Generally, subject to any written law to the contrary, a share in a company confers on the holder of the share the right to one vote on a poll at a meeting of the company on any resolution (referred to as an “ordinary share”).
In a company with a dual class share (DCS) structure, certain shareholders have more voting rights than their stake in the company.
What is dual class share?
When companies want the owner-managers to retain control of the business, they will opt for DCS structures. Such companies grant certain shareholders outsized voting rights relative to their economic interests in the companies.
The DCS structure attracts high-growth companies, such as companies in the technology and innovation sectors. It enables them to use the capital market to raise funds to quickly expand their business, while the owner-manager maintains voting control to execute the company's long-term strategy.
How this works
Under the DCS structure, voting rights are not proportional to shareholding.
Most companies operate on a one-share, one-vote basis. However, DCS companies have two classes of voting shares - shares in one class carry one vote, and shares in the other class carry multiple votes.
For DCS companies listed on the SGX, the voting rights attached to multiple-vote shares will be limited to 10 votes per share.
This structure allows shareholders with multiple voting rights to have more say in the company's running and business strategies.
If you choose to invest in such a company, you will have to accept that your voting rights are diluted. However, if you believe in the company's development prospects and the importance of leadership, then you may be willing to accept a smaller voice in the company.
Shares with different voting rights
Public companies may issue different classes of shares with different voting rights only if (i) the public company’s constitution provides for the issue of the class or classes of shares and sets out in respect of each class of shares the rights attached to that class of shares, and (ii) the members of the public company approved the issuance by special resolution.
Preference shares are usually understood to be shares that confer preferential rights in respect of certain matters over ordinary shares (e.g. rights to payment of dividends and return of capital in a liquidation), and may have certain voting rights or none at all.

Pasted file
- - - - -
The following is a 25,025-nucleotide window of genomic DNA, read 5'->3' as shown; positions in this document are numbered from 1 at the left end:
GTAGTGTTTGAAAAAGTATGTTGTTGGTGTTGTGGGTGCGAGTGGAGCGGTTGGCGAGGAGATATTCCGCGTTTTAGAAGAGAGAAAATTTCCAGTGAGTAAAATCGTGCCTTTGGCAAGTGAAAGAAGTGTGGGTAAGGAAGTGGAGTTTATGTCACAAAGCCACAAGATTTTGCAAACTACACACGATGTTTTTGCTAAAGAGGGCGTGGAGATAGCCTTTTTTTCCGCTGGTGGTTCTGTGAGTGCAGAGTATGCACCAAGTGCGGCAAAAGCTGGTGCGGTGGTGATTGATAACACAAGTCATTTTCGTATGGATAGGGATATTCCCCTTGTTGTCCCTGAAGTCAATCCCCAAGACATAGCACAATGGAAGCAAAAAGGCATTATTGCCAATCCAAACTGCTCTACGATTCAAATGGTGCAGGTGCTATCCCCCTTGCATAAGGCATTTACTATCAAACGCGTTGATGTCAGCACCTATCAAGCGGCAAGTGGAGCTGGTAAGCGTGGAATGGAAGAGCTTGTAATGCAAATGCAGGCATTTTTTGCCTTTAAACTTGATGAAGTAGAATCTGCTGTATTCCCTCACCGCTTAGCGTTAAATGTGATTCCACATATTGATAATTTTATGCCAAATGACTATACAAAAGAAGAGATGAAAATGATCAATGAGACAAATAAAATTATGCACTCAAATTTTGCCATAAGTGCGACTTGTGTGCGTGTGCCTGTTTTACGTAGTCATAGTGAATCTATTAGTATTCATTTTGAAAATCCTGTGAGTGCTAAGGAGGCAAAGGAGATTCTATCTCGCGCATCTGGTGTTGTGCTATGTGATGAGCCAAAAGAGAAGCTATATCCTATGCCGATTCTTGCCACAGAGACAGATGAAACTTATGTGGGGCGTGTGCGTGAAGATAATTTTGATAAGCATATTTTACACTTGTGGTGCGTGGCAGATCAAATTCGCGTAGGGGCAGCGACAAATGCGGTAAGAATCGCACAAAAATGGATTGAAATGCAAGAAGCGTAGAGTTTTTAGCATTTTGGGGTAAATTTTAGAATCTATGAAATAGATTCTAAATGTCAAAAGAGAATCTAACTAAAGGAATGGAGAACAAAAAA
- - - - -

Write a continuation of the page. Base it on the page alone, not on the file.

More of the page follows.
Different classes of shares in a public company may be issued only if
(a) the issue of the class or classes of shares is provided for in the constitution of the public company; and
(b) the constitution of the public company sets out in respect of each class of shares the rights attached to that class of shares.
Shares in a public company may confer special, limited, or conditional voting rights; or not confer voting rights.
Requirement for approval by members of the public company by special resolution
A public company shall not undertake any issuance of shares in the public company that confers special, limited or conditional voting rights, or that confers no voting rights unless it is approved by the members of the public company by special resolution.
Where a public company has more than one class of shares with different voting rights, a special resolution may be passed at the company’s annual general meeting to approve generally the issuance of shares with certain specified voting rights.
The requirement for approval by members of the public company by special resolution may be satisfied:
(i) where a company passes one special resolution to approve both (i) the issuance of shares and (ii) the issuance of shares with different voting rights; or
(ii) where a company passes a special resolution to approve a general mandate authorising the issuance of shares with different voting rights, with no specific validity period.
A special resolution is required to be passed by members of the public company to approve a proposed issuance of shares with different voting rights, but it does not require a separate special resolution to be passed for each separate issuance of a class or classes of shares by the public company.
A public company is not required to specify on its notice of general meeting the rights in respect of classes of shares with different voting rights that are neither issued nor outstanding
Where a public company has one or more classes of shares that confer special, limited or conditional voting rights, or that confer no voting rights, the notice of any general meeting required to be given to a person entitled to receive notice of the meeting must specify the special, limited or conditional voting rights, or the absence of voting rights, in respect of each such class of shares.
Information on the voting rights for each class of shares must accompany the notice of meeting at which a resolution is proposed to be passed. This ensures that persons entitled to receive notice of a general meeting of the public company are informed about the voting rights of each class of shares which may be exercised at the general meeting. A public company is not required to specify on its notice of general meeting the rights in respect of classes of shares with different voting rights that are neither issued nor outstanding, because there will be no voting rights to be exercised in respect of such shares at the general meeting.
If you have any clarifications, you may contact Bestar.